|Matthew Henry's Concise Commentary|
21:18-27 By the Spirit of prophecy Ezekiel foresaw Nebuchadnezzar's march from Babylon, which he would determine by divination. The Lord would overturn the government of Judah, till the coming of Him whose right it is. This seems to foretell the overturnings of the Jewish nation to the present day, and the troubles of states and kingdoms, which shall make way for establishing the Messiah's kingdom throughout the earth. The Lord secretly leads all to adopt his wise designs. And in the midst of the most tremendous warnings of wrath, we still hear of mercy, and some mention of Him through whom mercy is shown to sinful men.
Verse 26. - Remove the diadem, etc. The noun is used throughout the Pentateuch (e.g., Exodus 28:4; 37:39; Leviticus 8:9; Leviticus 16:4) for the "turban" or "mitre" of the high priest, and Keil so takes it here, as pointing to the punishment of the priest as well as of the king. This shall not be the same; literally, this shall not be this; or, as the Revised Version paraphrases, this shall be no more the same; i.e. the mitre and the crown shall alike pass away - taken from their unworthy wearers. There was to be, as in the following words, a great upturning of all things; the high brought low, the lowly exalted.
Gill's Exposition of the Entire Bible
Thus saith the Lord God, remove the diadem, and take off the crown,.... That is, from Zedekiah; and as these are the regalia and ensigns of royal dignity, taking them off signifies the deposition of him as a king, the stripping him of his kingly power and authority: an earthly crown is a corruptible and fading one, at most it continues but during this life, and sometimes not so long; it does not always sit firm; sometimes it is tottering and shakes, and sometimes quite fails off to the ground; it is taken from the head of one, and put upon the head of another, by him who gives the orders in the text, and has the sovereign disposal of crowns and kingdoms; who sets up one, and puts down another. The "diadem" was a royal tire of the head, wore in common; the "crown" was put on at certain times; both signify one and the same thing, royal dignity; though the former is sometimes used as an ornament of the priesthood, as the latter of kingly power; hence the Targum,
"remove the diadem (or mitre) from Seraiah the high priest, and I will take away the crown from Zedekiah the king;''
but the latter is only meant; besides, as Kimchi observes, it was not Seraiah, but Jehozadak his son, that was carried captive with Zedekiah:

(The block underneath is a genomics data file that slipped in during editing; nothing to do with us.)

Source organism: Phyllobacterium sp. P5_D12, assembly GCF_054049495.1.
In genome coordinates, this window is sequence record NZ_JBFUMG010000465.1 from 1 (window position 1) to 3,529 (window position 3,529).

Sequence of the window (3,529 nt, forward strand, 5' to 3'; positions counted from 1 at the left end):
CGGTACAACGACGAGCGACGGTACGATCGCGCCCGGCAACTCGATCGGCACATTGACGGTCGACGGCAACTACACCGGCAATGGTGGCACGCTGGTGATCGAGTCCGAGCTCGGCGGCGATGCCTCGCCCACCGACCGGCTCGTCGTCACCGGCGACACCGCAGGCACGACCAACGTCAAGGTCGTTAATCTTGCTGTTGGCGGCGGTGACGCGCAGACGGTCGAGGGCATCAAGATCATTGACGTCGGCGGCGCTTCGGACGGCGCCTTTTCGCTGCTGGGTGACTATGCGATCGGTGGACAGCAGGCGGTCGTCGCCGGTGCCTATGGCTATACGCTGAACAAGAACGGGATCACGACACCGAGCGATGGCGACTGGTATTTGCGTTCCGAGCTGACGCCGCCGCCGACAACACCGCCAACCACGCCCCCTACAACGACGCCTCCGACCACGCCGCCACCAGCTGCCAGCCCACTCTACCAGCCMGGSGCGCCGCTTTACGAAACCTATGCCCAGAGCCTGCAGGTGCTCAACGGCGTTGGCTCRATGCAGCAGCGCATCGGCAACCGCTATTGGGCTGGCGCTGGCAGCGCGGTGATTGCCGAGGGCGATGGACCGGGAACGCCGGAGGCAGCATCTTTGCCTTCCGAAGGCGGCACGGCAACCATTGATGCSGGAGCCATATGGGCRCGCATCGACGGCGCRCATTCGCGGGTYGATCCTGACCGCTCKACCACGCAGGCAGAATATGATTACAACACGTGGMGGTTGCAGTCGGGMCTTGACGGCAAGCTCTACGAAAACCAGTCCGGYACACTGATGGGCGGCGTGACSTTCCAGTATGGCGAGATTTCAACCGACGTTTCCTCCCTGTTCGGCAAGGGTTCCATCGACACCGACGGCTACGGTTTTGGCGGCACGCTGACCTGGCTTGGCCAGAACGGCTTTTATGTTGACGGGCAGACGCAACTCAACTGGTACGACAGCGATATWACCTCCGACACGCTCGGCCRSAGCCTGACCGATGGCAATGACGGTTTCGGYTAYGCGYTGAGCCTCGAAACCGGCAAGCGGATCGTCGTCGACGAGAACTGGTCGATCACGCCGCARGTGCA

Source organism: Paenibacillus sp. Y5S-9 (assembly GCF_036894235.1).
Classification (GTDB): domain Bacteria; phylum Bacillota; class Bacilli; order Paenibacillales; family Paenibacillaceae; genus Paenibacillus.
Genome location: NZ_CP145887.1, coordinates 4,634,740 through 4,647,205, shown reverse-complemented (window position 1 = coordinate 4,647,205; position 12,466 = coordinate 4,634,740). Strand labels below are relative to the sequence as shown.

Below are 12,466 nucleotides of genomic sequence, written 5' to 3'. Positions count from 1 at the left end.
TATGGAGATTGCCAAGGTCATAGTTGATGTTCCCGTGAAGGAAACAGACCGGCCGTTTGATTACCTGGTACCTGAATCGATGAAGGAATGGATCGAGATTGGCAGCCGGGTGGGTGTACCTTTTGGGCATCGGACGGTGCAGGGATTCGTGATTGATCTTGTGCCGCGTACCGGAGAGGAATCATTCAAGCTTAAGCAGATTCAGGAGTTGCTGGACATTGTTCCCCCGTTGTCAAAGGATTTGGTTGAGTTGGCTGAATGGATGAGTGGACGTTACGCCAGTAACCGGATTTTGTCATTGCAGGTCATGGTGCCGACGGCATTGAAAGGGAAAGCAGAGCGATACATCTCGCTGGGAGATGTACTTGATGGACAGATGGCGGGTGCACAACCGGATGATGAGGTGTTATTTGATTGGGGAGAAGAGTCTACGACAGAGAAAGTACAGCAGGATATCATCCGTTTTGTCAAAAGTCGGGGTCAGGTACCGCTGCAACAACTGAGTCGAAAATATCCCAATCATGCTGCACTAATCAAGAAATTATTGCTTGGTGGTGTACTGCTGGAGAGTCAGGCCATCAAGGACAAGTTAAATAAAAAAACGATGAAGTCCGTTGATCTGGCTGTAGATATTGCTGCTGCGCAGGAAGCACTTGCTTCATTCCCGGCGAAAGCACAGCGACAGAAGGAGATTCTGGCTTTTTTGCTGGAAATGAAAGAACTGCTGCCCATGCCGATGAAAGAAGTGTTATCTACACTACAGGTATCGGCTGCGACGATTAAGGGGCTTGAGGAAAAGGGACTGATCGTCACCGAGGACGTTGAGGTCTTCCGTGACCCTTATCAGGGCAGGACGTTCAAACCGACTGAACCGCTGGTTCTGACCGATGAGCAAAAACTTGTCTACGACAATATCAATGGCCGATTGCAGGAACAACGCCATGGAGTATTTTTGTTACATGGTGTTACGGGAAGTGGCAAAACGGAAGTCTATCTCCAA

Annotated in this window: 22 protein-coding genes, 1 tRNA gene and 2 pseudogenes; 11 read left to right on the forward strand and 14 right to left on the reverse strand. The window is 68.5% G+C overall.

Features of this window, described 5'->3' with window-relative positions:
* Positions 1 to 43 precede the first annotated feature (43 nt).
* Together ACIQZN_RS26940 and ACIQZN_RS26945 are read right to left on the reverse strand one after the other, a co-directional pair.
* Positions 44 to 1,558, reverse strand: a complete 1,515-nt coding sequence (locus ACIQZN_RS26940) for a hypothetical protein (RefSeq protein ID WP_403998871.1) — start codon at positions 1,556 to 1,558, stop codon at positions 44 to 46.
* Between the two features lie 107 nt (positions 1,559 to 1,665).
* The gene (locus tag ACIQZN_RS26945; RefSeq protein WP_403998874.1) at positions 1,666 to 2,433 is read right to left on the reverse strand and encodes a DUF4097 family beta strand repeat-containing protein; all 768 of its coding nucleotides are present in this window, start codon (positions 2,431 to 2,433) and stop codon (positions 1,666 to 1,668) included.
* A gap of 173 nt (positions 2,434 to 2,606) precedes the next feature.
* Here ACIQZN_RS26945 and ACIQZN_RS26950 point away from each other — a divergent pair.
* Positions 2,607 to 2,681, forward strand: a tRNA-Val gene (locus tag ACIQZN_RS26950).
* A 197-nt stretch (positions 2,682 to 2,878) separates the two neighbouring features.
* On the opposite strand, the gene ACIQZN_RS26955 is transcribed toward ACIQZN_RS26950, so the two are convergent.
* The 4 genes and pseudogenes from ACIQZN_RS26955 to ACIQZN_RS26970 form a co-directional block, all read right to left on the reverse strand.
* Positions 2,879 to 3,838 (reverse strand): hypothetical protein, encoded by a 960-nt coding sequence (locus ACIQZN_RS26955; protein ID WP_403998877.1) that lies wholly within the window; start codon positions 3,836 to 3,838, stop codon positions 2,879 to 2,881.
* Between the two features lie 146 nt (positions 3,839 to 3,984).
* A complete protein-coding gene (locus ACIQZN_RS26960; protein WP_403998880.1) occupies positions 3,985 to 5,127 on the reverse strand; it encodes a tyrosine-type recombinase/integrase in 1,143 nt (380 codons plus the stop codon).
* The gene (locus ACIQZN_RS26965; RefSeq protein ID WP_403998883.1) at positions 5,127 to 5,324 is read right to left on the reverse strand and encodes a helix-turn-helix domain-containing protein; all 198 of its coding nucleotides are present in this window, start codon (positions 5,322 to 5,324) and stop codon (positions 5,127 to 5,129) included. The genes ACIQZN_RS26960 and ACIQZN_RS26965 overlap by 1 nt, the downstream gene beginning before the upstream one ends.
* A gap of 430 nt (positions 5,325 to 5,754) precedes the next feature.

this shall not be the same; this royal dignity shall not continue the same; the kingdom shall not be in the same lustre and glory, nor in the same hands:
exalt him that is low: either Jeconiah now in captivity; and which was fulfilled when Evilmerodach lifted up his head, and set his throne above the thrones of the kings in Babylon, Jeremiah 52:31, or Zerubbabel, of the seed of Jeconiah, who was born in the captivity, and became prince of Judah; or rather the Messiah, who was of a low extraction; born of mean parents; was as a root out of a dry ground; appeared in the form of a servant, poor and lowly; yet, when he had done his work, was highly exalted at the right hand of God; far above angels, principalities, and powers; as well as set upon the throne of his father David:
and abase him that is high; the then prince upon the throne, Zedekiah; who was high and lifted up, but should be pulled down and humbled, as he was.
Jamieson-Fausset-Brown Bible Commentary
26. diadem—rather, "the miter" of the holy priest (Ex 28:4; Zec 3:5). His priestly emblem as representative of the priestly people. Both this and "the crown," the emblem of the kingdom, were to be removed, until they should be restored and united in the Mediator, Messiah (Ps 110:2, 4; Zec 6:13), [Fairbairn]. As, however, King Zedekiah alone, not the high priest also, is referred to in the context, English Version is supported by Gesenius.
this shall not be the same—The diadem shall not be as it was [Rosenmuller]. Nothing shall remain what it was [Fairbairn].
exalt … low, … abase … high—not the general truth expressed (Pr 3:34; Lu 1:52; Jas 4:6; 1Pe 5:5); but specially referring to Messiah and Zedekiah contrasted together. The "tender plant … out of the dry ground" (Isa 53:2) is to be "exalted" in the end (Eze 21:27); the now "high" representative on David's throne, Zedekiah, is to be "abased." The outward relations of things shall be made to change places in just retaliation on the people for having so perverted the moral relations of things [Hengstenberg].
Ezekiel 21:26 Parallel Commentaries
Ezekiel 21:26 NIV
Ezekiel 21:26 NLT
Ezekiel 21:26 ESV
Ezekiel 21:26 NASB
Ezekiel 21:26 KJV
Bible Hub: Online Parallel Bible